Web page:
Not long before Christmas last year someone told me about the new, locally-invented “Grand Canyon” board game; they said it was “the perfect Christmas present.” I checked it out, and it was pretty cool; unfortunately, it still had no chance of ever becoming a Christmas present in my house, since an embargo forbidding the importation of new board games has been in place since late 2005. That’s when I first realized that, in place of the heretofore orderly pile of games my husband and I had accumulated together and separately during our childless years, what we now had instead was a few broken boxes, some miscellaneous game bits, and one single die.
Of course, this same fate had not befallen the “children’s” games; on the contrary, like the unkillable horror that it is, Candyland remained almost virtually intact. The same was true of that most obnoxious of games, Mousetrap–this despite it being one of those games that becomes practically unplayable the first time a single piece goes missing.
Unfortunately, the same could not be said of the other, more adult games. You name it: Clue, Scrabble, Sorry, Trivial Pursuit, Monopoly–even the backgammon set had been pillaged. I would say that the games had been “decimated,” but for the fact that that would imply that a mere ten percent of the pieces had gone missing; judging from the few ones and fives that were left in the Monopoly game, it was clear that a more likely estimation was half. (Perhaps we should say that the games were “half-inated.”)
As I mentioned before, it was the discovery of this carnage back in 2005 that caused me to issue said ultimatum: either start taking care of these games or they will be the last ones you ever see coming into this house. Of course, as with most ultimatums, this one, too, was a great big flop. Not only did they not start taking better care of the games, the destruction actually picked up in pace: whereas before I might have found one or two wayward Trivial Pursuit wedges (usually as I walked barefoot to the bathroom in the middle of the night), now I started finding entire Trivial Pursuit pies scattered about. What was worse was my kids’ reaction: instead of feeling deprived by being forced to play with ever more incomplete sets, they instead seemed to thrive on the challenge–the more pieces they lost, the more determined they became to keep on playing.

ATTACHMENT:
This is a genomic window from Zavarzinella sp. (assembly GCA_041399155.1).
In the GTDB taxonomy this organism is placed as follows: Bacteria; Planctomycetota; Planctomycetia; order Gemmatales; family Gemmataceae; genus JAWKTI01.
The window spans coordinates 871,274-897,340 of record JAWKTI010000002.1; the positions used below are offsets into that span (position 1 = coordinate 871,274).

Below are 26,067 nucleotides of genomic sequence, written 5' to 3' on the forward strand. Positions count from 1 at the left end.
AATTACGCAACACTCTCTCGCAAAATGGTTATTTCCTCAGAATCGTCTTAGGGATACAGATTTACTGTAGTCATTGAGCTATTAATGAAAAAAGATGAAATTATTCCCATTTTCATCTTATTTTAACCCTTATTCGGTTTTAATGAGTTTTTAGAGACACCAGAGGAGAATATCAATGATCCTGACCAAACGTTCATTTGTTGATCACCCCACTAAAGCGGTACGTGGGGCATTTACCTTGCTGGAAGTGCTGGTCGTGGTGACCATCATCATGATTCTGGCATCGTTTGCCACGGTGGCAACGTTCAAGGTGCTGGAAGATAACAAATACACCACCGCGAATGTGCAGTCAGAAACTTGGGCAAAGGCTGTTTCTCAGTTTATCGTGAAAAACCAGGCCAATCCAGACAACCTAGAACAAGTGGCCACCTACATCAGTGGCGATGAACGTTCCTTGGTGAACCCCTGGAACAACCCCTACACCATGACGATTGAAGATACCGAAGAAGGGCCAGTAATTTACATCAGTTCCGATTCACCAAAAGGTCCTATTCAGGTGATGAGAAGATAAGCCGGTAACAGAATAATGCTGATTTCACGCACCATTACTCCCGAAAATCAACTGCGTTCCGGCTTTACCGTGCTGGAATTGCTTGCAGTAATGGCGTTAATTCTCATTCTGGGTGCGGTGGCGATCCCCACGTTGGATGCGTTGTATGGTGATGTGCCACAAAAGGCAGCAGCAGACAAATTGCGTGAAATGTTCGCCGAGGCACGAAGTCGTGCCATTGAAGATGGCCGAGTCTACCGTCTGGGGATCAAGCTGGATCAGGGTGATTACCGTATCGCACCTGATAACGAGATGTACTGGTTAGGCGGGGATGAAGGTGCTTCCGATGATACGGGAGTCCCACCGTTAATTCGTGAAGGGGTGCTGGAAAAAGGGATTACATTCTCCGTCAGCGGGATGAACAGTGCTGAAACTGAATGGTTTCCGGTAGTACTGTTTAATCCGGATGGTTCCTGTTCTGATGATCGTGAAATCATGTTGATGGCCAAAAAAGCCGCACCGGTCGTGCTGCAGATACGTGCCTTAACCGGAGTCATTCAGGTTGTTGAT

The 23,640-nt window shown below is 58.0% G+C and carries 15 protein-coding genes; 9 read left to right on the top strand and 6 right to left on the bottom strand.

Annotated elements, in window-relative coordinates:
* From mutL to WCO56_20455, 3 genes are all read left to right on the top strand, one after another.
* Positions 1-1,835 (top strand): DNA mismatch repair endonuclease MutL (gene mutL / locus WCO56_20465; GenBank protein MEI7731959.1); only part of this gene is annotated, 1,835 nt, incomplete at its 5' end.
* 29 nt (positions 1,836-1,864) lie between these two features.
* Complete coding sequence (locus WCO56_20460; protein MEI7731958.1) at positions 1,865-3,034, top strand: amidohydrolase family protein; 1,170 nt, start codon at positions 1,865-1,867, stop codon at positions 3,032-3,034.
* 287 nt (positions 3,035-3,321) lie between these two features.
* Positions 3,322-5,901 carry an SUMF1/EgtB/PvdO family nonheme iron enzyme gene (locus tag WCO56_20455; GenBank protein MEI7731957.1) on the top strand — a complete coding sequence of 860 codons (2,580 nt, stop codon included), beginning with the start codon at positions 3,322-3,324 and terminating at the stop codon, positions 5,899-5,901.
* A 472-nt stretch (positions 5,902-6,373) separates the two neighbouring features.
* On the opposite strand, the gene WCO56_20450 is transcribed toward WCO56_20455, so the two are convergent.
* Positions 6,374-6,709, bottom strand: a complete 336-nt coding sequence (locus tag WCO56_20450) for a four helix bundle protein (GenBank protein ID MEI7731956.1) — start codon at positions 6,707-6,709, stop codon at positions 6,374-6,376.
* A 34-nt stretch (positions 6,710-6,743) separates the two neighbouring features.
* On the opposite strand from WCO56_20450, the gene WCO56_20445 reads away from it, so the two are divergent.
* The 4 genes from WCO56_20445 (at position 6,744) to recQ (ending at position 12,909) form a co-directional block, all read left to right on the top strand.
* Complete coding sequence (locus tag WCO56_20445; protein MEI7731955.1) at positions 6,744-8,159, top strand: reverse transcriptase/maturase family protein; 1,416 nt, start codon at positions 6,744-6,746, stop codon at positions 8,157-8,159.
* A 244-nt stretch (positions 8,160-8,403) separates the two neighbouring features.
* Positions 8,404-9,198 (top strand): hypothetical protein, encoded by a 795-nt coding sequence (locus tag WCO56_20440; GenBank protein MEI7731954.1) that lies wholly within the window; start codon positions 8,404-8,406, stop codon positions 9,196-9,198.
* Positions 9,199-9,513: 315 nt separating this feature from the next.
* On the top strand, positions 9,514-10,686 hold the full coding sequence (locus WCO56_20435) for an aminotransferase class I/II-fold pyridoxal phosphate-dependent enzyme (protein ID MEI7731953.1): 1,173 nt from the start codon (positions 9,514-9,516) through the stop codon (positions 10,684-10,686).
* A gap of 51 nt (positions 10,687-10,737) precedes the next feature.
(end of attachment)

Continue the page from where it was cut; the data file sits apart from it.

And so we started having scenarios where, prior to starting a game, everyone had to agree on how many pieces of cat food it took before you could put a toothpaste cap on your property, or what to do when the dead bug you were using for a Sorry piece turned out to be not-so-dead after all. In fact, they actually seemed to enjoy the games better this way; they certainly played them more. It’s was if all they had ever needed was a little bit of an extra challenge, as if they were saying: anyone can play Scrabble, but how many people can play scrabble when there are only four vowels in the entire game–two of them the letter “u”?
The game situation has made me think that perhaps I should reconsider my entire parenting philosophy. Maybe, instead of buying them all those nice, shiny new school supplies I should just give them some dried up felt pens and a few pieces of scratch paper; imagine what homework effort that might inspire. And instead of giving them toy chests and bookshelves with which to keep their rooms neat, maybe they would do better with a few milk crates and some empty bread bags.
And, maybe, I’ll even start buying board games again. I think I’ll start with that Grand Canyon one–providing, of course, that they agree to sell me half.